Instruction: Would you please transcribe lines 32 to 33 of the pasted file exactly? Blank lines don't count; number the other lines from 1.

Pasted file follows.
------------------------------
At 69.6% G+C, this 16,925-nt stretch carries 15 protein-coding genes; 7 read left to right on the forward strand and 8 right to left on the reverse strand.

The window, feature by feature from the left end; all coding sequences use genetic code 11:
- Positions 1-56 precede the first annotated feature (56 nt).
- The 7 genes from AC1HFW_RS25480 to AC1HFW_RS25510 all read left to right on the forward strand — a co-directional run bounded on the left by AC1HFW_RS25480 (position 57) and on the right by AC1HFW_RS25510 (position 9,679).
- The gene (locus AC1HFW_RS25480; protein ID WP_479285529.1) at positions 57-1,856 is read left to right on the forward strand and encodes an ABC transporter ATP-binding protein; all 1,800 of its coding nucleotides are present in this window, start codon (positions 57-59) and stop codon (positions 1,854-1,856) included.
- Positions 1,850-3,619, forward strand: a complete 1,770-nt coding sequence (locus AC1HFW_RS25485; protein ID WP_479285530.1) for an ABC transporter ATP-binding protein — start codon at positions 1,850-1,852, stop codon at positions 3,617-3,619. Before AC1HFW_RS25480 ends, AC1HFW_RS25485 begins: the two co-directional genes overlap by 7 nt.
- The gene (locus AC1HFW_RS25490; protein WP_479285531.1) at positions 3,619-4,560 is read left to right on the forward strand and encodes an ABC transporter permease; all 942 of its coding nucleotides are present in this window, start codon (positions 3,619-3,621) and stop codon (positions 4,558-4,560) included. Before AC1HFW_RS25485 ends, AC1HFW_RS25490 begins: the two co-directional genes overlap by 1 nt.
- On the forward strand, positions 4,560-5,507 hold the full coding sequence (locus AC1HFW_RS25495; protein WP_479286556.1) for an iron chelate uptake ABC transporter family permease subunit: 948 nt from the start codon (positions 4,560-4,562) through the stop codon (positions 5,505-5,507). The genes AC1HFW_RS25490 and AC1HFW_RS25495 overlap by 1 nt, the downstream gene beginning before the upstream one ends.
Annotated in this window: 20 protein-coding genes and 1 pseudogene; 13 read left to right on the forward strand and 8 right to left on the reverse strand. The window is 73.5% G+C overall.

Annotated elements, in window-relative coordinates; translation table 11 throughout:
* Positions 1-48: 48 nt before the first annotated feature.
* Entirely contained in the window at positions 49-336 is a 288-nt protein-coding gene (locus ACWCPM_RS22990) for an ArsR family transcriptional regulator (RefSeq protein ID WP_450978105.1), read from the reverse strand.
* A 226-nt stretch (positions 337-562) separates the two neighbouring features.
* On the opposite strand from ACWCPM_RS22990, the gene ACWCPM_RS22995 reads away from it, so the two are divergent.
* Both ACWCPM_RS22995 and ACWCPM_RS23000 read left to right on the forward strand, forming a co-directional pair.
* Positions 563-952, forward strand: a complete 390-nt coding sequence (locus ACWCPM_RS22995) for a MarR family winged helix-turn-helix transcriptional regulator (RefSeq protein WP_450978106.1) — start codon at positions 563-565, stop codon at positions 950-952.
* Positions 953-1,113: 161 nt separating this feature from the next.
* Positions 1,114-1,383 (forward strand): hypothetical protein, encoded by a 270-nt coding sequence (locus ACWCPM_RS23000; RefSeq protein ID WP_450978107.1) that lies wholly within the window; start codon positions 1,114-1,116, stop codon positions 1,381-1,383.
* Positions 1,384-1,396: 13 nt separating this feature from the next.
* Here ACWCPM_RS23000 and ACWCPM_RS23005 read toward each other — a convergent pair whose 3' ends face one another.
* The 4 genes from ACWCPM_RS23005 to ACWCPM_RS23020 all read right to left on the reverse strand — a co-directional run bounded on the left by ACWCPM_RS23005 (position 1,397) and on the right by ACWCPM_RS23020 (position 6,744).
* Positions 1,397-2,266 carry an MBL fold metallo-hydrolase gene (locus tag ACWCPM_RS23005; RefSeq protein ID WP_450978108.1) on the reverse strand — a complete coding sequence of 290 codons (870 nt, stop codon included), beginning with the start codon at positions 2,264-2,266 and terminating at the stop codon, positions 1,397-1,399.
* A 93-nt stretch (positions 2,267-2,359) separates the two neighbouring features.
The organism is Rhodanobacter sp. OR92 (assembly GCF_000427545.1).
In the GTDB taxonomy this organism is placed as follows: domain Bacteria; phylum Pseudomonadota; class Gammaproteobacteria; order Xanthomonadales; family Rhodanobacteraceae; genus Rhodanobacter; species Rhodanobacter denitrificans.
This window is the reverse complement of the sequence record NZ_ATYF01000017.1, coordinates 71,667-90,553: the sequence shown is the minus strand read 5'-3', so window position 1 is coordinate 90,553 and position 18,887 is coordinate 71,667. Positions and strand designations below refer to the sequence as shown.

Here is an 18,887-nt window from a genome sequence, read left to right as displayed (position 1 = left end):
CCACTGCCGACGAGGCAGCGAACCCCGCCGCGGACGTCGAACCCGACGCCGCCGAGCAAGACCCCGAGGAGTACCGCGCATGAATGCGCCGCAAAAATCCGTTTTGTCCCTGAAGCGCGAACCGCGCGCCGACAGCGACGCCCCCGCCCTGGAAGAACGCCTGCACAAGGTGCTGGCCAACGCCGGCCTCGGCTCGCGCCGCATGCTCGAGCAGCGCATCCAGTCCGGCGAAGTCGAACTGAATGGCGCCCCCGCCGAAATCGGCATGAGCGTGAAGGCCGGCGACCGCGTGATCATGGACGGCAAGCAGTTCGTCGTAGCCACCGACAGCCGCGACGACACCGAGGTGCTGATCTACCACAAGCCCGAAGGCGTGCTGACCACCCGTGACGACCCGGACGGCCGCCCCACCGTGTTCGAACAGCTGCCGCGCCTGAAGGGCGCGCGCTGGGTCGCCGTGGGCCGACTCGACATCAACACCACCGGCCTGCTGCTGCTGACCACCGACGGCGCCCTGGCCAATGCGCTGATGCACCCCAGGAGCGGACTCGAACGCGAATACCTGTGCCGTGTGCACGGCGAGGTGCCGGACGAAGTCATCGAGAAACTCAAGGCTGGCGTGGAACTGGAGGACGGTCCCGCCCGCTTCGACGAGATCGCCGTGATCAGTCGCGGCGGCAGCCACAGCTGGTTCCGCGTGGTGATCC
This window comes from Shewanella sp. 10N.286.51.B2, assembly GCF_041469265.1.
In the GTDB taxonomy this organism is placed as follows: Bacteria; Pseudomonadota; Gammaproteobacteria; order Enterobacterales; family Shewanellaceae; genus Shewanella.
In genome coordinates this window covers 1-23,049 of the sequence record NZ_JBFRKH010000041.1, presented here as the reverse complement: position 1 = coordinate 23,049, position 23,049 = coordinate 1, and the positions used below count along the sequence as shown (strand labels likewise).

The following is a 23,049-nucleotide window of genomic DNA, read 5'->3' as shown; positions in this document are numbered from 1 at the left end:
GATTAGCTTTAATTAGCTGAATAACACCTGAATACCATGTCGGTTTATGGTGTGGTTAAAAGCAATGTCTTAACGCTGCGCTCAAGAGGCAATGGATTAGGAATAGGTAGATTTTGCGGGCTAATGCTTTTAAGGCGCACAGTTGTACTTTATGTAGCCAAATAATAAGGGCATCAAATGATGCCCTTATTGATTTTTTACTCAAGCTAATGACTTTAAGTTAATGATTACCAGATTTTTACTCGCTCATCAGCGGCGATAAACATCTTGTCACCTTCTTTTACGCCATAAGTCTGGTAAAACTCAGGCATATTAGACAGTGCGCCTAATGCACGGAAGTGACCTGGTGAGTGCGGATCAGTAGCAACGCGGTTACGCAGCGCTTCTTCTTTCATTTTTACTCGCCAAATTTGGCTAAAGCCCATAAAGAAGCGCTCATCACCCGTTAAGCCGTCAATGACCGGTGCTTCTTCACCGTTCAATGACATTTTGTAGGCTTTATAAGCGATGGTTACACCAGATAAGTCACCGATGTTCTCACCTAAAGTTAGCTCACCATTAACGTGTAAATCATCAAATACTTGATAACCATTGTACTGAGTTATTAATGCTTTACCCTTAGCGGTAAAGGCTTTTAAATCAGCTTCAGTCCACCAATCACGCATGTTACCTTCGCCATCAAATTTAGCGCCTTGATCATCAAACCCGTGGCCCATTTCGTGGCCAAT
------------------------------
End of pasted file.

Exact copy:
The following is a 23,049-nucleotide window of genomic DNA, read 5'->3' as shown; positions in this document are numbered from 1 at the left end:
GATTAGCTTTAATTAGCTGAATAACACCTGAATACCATGTCGGTTTATGGTGTGGTTAAAAGCAATGTCTTAACGCTGCGCTCAAGAGGCAATGGATTAGGAATAGGTAGATTTTGCGGGCTAATGCTTTTAAGGCGCACAGTTGTACTTTATGTAGCCAAATAATAAGGGCATCAAATGATGCCCTTATTGATTTTTTACTCAAGCTAATGACTTTAAGTTAATGATTACCAGATTTTTACTCGCTCATCAGCGGCGATAAACATCTTGTCACCTTCTTTTACGCCATAAGTCTGGTAAAACTCAGGCATATTAGACAGTGCGCCTAATGCACGGAAGTGACCTGGTGAGTGCGGATCAGTAGCAACGCGGTTACGCAGCGCTTCTTCTTTCATTTTTACTCGCCAAATTTGGCTAAAGCCCATAAAGAAGCGCTCATCACCCGTTAAGCCGTCAATGACCGGTGCTTCTTCACCGTTCAATGACATTTTGTAGGCTTTATAAGCGATGGTTACACCAGATAAGTCACCGATGTTCTCACCTAAAGTTAGCTCACCATTAACGTGTAAATCATCAAATACTTGATAACCATTGTACTGAGTTATTAATGCTTTACCCTTAGCGGTAAAGGCTTTTAAATCAGCTTCAGTCCACCAATCACGCATGTTACCTTCGCCATCAAATTTAGCGCCTTGATCATCAAACCCGTGGCCCATTTCGTGGCCAAT